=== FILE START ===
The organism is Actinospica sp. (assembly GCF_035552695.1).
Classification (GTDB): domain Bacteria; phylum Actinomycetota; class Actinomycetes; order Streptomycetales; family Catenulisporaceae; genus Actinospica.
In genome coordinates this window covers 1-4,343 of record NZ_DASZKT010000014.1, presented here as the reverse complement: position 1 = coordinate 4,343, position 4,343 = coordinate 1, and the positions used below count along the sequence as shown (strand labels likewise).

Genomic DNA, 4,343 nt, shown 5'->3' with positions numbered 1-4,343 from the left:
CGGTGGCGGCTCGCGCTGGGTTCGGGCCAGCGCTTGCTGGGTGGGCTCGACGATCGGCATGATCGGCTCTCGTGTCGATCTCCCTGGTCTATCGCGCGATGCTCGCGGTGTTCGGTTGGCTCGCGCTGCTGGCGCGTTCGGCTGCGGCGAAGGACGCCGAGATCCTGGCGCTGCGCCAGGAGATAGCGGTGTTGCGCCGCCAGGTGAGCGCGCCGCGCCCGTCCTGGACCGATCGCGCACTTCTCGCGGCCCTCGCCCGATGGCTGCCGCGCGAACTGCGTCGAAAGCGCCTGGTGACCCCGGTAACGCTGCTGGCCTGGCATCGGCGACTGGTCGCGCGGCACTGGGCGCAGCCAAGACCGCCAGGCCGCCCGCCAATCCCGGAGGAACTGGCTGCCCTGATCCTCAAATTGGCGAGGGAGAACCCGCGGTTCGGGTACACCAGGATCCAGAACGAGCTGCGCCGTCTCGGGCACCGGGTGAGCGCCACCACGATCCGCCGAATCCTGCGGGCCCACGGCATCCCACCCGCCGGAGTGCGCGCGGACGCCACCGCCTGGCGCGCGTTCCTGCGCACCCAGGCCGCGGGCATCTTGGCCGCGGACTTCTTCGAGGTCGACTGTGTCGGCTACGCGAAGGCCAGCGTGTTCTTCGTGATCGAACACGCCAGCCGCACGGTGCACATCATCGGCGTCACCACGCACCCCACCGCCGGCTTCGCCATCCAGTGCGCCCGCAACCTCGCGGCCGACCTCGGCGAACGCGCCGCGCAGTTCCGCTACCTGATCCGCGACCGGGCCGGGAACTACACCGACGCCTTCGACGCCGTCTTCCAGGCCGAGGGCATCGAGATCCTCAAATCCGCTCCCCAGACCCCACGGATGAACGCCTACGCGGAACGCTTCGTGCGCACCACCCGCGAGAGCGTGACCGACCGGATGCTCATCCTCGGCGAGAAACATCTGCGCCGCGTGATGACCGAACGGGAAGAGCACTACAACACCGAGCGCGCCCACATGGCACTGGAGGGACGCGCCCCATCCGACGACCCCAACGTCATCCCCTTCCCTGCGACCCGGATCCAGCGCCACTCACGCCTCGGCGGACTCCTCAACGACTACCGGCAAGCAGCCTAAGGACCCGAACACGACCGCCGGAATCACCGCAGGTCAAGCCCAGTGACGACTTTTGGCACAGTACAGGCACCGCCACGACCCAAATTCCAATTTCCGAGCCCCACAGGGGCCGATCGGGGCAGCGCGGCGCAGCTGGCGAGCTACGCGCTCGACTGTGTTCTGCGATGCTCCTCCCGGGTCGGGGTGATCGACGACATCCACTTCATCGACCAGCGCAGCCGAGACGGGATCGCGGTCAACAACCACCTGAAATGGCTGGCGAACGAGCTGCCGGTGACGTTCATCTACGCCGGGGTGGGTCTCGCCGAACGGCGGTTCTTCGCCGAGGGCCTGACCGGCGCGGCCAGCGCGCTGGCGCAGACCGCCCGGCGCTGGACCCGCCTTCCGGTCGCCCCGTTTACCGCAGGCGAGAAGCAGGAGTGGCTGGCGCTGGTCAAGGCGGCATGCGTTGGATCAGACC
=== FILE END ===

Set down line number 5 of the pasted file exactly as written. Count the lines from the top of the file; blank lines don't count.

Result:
CGGTGGCGGCTCGCGCTGGGTTCGGGCCAGCGCTTGCTGGGTGGGCTCGACGATCGGCATGATCGGCTCTCGTGTCGATCTCCCTGGTCTATCGCGCGATGCTCGCGGTGTTCGGTTGGCTCGCGCTGCTGGCGCGTTCGGCTGCGGCGAAGGACGCCGAGATCCTGGCGCTGCGCCAGGAGATAGCGGTGTTGCGCCGCCAGGTGAGCGCGCCGCGCCCGTCCTGGACCGATCGCGCACTTCTCGCGGCCCTCGCCCGATGGCTGCCGCGCGAACTGCGTCGAAAGCGCCTGGTGACCCCGGTAACGCTGCTGGCCTGGCATCGGCGACTGGTCGCGCGGCACTGGGCGCAGCCAAGACCGCCAGGCCGCCCGCCAATCCCGGAGGAACTGGCTGCCCTGATCCTCAAATTGGCGAGGGAGAACCCGCGGTTCGGGTACACCAGGATCCAGAACGAGCTGCGCCGTCTCGGGCACCGGGTGAGCGCCACCACGATCCGCCGAATCCTGCGGGCCCACGGCATCCCACCCGCCGGAGTGCGCGCGGACGCCACCGCCTGGCGCGCGTTCCTGCGCACCCAGGCCGCGGGCATCTTGGCCGCGGACTTCTTCGAGGTCGACTGTGTCGGCTACGCGAAGGCCAGCGTGTTCTTCGTGATCGAACACGCCAGCCGCACGGTGCACATCATCGGCGTCACCACGCACCCCACCGCCGGCTTCGCCATCCAGTGCGCCCGCAACCTCGCGGCCGACCTCGGCGAACGCGCCGCGCAGTTCCGCTACCTGATCCGCGACCGGGCCGGGAACTACACCGACGCCTTCGACGCCGTCTTCCAGGCCGAGGGCATCGAGATCCTCAAATCCGCTCCCCAGACCCCACGGATGAACGCCTACGCGGAACGCTTCGTGCGCACCACCCGCGAGAGCGTGACCGACCGGATGCTCATCCTCGGCGAGAAACATCTGCGCCGCGTGATGACCGAACGGGAAGAGCACTACAACACCGAGCGCGCCCACATGGCACTGGAGGGACGCGCCCCATCCGACGACCCCAACGTCATCCCCTTCCCTGCGACCCGGATCCAGCGCCACTCACGCCTCGGCGGACTCCTCAACGACTACCGGCAAGCAGCCTAAGGACCCGAACACGACCGCCGGAATCACCGCAGGTCAAGCCCAGTGACGACTTTTGGCACAGTACAGGCACCGCCACGACCCAAATTCCAATTTCCGAGCCCCACAGGGGCCGATCGGGGCAGCGCGGCGCAGCTGGCGAGCTACGCGCTCGACTGTGTTCTGCGATGCTCCTCCCGGGTCGGGGTGATCGACGACATCCACTTCATCGACCAGCGCAGCCGAGACGGGATCGCGGTCAACAACCACCTGAAATGGCTGGCGAACGAGCTGCCGGTGACGTTCATCTACGCCGGGGTGGGTCTCGCCGAACGGCGGTTCTTCGCCGAGGGCCTGACCGGCGCGGCCAGCGCGCTGGCGCAGACCGCCCGGCGCTGGACCCGCCTTCCGGTCGCCCCGTTTACCGCAGGCGAGAAGCAGGAGTGGCTGGCGCTGGTCAAGGCGGCATGCGTTGGATCAGACC